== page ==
The way out should be via separately excited synchronous motors lead, in which the magnetization is done by an external power supply. It goes without saying that such an additional power consumption degrades efficiency and costs money.

Motors for purely electric drive are usually arranged centrally on the drive axle and interlocked with the axle drive. The power reaches the wheels via cardan shafts. With such an (underfloor) arrangement, a compact, block-like design is required above all.

Quite different with the arrangement close to the crankshaft in hybrid models. Manufacturers such as ZF Sachs or Bosch rely on a disc-shaped design that can be integrated between the engine and transmission. Depending on the place of use and installation position, the rotor can run inside or outside the stator fixed to the housing. While in the Lexus LS 600h aIf the internal rotor rotates, the Mercedes S 400 Hybrid relies on an external rotor. The latter design is also very well suited for wheel hub motors - by the way, a design that is recommended for purely electric cars because it requires little space.

This is how electric motors work

Electric motors convert force generated by electromagnetism into rotary motion. They basically have a stator that is firmly connected to the housing. In the example shown in the photo show, electricity flows through copper wire windings and thus generates the necessary magnetism in the iron cores.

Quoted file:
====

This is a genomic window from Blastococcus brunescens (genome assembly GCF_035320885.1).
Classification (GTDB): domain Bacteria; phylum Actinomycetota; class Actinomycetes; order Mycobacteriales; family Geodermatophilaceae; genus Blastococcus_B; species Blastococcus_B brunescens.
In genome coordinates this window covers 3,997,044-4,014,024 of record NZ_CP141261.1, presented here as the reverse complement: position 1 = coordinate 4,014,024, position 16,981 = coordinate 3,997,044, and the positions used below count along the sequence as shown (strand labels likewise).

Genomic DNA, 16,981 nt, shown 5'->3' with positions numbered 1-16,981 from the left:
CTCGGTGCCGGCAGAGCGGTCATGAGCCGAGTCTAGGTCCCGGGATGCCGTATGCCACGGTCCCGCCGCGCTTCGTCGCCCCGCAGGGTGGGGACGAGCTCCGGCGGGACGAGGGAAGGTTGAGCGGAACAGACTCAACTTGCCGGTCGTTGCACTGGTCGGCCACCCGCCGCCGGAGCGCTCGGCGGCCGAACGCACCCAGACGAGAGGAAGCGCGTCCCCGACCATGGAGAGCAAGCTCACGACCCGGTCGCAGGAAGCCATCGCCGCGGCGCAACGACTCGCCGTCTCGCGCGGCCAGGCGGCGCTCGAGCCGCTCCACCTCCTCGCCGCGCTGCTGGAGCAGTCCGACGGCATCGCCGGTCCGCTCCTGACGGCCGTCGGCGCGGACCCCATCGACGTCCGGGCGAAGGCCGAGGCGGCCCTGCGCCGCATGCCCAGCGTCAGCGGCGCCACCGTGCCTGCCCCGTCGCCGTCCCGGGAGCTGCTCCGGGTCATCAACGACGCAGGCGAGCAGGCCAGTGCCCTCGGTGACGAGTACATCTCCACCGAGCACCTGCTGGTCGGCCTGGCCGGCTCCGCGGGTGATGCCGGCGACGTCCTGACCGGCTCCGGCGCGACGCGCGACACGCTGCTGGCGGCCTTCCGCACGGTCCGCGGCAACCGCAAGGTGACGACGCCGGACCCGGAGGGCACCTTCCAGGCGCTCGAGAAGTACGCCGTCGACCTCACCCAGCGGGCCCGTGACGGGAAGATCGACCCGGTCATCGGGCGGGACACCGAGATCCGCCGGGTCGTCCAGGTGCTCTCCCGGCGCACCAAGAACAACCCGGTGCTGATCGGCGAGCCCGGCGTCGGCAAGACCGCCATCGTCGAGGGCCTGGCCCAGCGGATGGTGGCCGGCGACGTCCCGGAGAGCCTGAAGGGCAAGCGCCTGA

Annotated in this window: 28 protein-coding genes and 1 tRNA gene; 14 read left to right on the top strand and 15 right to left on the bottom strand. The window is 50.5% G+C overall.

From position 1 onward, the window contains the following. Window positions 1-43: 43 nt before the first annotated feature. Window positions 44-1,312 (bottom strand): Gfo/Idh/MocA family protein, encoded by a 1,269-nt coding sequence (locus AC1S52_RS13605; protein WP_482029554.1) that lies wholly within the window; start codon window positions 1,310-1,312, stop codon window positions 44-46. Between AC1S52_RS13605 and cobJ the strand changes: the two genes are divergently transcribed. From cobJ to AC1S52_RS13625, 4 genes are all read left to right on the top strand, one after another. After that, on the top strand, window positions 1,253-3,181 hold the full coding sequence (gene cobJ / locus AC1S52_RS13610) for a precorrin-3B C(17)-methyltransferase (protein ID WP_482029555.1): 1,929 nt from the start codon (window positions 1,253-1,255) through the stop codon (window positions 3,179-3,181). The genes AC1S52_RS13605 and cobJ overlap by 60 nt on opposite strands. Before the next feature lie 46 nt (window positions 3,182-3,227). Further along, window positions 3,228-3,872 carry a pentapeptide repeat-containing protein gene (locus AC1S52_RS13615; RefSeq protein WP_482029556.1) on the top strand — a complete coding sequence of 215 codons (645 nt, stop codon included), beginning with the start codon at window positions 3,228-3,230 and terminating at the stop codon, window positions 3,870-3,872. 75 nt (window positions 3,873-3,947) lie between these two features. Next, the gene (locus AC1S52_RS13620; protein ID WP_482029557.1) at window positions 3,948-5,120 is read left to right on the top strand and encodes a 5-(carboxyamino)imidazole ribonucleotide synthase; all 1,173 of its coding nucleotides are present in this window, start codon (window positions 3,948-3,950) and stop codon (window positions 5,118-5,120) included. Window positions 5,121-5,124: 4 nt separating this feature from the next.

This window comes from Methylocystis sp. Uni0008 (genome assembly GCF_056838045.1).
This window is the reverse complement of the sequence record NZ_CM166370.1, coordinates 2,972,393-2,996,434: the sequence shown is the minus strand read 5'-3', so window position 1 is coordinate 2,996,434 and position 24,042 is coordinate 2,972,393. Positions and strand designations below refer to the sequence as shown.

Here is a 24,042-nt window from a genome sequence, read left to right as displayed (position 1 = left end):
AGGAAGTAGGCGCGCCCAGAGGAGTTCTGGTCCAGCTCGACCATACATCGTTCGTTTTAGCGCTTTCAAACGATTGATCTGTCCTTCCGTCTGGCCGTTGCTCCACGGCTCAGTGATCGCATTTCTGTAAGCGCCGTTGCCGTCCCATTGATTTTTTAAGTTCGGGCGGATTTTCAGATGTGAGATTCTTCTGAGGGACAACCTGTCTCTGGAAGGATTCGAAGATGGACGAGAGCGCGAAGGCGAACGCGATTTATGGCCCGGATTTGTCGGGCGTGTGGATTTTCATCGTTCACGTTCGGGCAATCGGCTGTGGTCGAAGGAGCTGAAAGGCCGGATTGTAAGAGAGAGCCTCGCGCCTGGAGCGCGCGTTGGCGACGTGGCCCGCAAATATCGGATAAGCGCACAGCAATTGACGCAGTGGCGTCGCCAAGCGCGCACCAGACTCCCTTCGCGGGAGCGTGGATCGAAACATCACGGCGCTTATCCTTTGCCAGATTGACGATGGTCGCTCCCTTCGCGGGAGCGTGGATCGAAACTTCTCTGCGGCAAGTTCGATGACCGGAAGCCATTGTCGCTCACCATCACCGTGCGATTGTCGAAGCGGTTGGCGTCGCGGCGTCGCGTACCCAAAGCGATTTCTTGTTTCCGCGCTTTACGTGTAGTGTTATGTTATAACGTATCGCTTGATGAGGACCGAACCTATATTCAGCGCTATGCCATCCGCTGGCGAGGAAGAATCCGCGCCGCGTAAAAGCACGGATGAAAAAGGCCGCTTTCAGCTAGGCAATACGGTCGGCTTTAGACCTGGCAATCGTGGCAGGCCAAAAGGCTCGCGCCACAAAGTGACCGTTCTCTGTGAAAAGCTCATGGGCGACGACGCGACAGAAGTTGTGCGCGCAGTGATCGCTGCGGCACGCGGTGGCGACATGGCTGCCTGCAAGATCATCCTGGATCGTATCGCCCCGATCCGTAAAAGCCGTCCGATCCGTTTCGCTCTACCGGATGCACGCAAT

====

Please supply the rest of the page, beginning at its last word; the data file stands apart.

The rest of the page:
The rotary movement is initiated with the help of alternating magnetic fields. The rotor - in this case an external rotor - follows the specified rotation. The rotor then transmits this rotation to an axle. However, there are very different designs of electric motors. With DC motors, for example, the pole change of the magnetic fields is generated by the movement of the rotor itself via sliding contacts. In this case, the magnetic field is created via the rotor winding, through which current of constantly changing polarity flows: sometimes plus, sometimes minus.

Unlike DC motors, three-phase motors can avoid wear caused by sliding contacts. The three-phase current from the socket guarantees a “natural” rotating field. If the stator windings are supplied with the three phases of the three-phase current, magnetic fields which are built up and decayed are created around them, which the rotor then follows.

Lexicon on the subject of electric motors

Torque characteristics - electric motors are characterized by a high starting torque, which only drops in the area of ​​maximum motor power.

Three-phase alternating current, the three phase positions of which are each offset by 120 degrees.

Recuperation - electric motors can be used as generators in overrun mode, thus allowing partial feedback the kinetic energy in the battery. With three-phase motors, practically no additional switching effort is necessary.

Rotor - moving drive element of the electric motor.

Stator - part of an electric motor that is firmly connected to the housing.

Inverter - electronic converter that converts direct current into single or multi-phase alternating current.